Primary and derived colours
In the whole spectrum of colours there are three primary colours and three derived ones. Red, yellow and blue are primary colours (illustration 1). These colours are called primary because we can`t obtain them by mixing other colours with each other. Primary colours are so important because when mixed in pairs they make three other colours. Red colour mixed with the yellow one gives the orange colour, red with blue - the violet one, blue with yellow gives the green colour. Three primary colours mixed together give the black colour.
Orange, violet and green colours can be d e r i v e d from appropriate mixing of red, yellow and blue colours. And that is why they are called derived colours (illustration 2).
1. Primary colours
Mixing three primary colours together
2. Derived colours
One can easily notice that both tint and temperature of a derived colour depends on proportion of primary colours that are used to make it. Therefore if in the combination of red and yellow the yellow one dominates, the orange colour that we obtain will be brighter than when the red colour is dominant. If in the mix of blue and yellow colour more blue colour is added, the green colour will be darker than when more yellow colour is added.
Now you already know that there are three primary colours: red, blue and yellow and three derived ones: orange, violet and green.
Do you know that pairs of colours placed opposite in the circle of colours when mixed together they give gray colour so they c o m p l e t e each other and that is why they are called complementary colours:
red - green,
blue - orange,
yellow - violet.
3. The circle of colours
Pure and broken colours
Try to perform an experiment. Take three white sheets of paper and put them down in front of you. Draw a circle on the left half of each sheet. Then, fill in circles with red, yellow and blue colour. Now stare at each circle close up for about one minute and suddenly point your sight at the right half of the sheet. On the clear half of the sheet you will be able to see a circle of the same size as the circle you have drawn on the left half. It is the same size but it is not the same colour. In the vicinity of the red circle you will see a red one for a moment, a violet circle - next to the yellow one and an orange one next to the blue circle. So, each of the three colours you were staring at induced its complementary colour.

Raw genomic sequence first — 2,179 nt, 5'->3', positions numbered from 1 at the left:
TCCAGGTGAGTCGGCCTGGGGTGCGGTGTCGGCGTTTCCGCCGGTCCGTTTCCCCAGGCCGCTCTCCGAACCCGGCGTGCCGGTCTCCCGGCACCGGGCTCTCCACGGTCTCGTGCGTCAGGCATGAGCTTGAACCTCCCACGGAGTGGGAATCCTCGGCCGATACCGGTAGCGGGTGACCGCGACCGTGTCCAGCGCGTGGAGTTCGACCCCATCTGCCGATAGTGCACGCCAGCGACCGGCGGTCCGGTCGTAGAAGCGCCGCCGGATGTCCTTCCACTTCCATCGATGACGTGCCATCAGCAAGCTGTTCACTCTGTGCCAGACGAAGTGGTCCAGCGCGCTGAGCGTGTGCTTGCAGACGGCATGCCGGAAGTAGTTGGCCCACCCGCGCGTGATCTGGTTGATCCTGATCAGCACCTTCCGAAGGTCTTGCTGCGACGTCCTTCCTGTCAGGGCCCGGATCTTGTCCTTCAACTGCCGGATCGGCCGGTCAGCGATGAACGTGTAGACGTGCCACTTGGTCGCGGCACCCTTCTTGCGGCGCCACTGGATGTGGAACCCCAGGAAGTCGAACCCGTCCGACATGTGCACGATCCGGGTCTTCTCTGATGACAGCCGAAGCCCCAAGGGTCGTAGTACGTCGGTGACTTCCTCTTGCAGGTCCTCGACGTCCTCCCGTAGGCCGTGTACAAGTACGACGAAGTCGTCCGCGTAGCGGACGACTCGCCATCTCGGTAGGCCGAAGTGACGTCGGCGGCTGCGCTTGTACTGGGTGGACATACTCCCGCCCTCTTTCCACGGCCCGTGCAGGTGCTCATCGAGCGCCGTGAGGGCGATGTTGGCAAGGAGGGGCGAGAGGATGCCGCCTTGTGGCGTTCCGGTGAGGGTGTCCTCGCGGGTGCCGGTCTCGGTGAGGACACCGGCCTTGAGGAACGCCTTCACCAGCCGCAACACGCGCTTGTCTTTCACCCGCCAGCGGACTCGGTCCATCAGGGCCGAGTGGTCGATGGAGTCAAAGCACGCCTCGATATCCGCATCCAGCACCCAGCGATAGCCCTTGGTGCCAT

4. ANDRÉ DERAIN
Charing Cross Bridge
All primary and derived colours are pure colours. They make paintings bright and cheerful (illustration 4).
The opposite of pure colours are broken colours. They are made by adding to each primary and derived colour some completing colour: green colour to red one, blue to orange and so on. Then vivid colours become more serious or sometimes even sad.
This exercise confirmed a common everyday life rule. You have certainly seen a sunset many times. But, in the future, try to take an opportunity to see it one more time anew. Stare at the red face of the sun and then close your eyes. You will see the circle of the sun under your eyelid but it will be green (complementary colour of red). You can perform similar experiment with other complementary colours without even leaving your room. Stare at the warm yellow light of a lamp in the night-time and then look through the window - everything will seem to be blue or violet. This phenomenon which is connected with specific characteristics of our sight has sometimes been used by artists.
5. PAUL SIGNAC
Red tower. The view of Marseilles
For example, the French artist Claude Monet painted the bay in Marseilles covered with sun. He showed gold-coloured sunshine and contrasted it with complementary blue and violet colour (illustration 5). So the painter treated shadows as if they lasted "in our eyes" after staring at the warm yellow colour and not as if they were gray. He or she concentrated on relations between coloured bruch strokes and on the harmony of colours in the work of art.
Temperature and relativity of colours
There are worm and cold colours in the world of colours. Red and orange colours (but also colours which are in their close vicinity in the circle of colours) are ranked as warm colours. Blue and green colours (and their "neighbours") are ranked as cold colours. Warm colours make us excited or sometimes even anxious while cold colours calm us down and soothe.
When you look at colours you may feel happy or sad. Our mood is influenced by colours. Painter can change painting`s mood using lighter or darker colours. It`s called the change of colour scheme.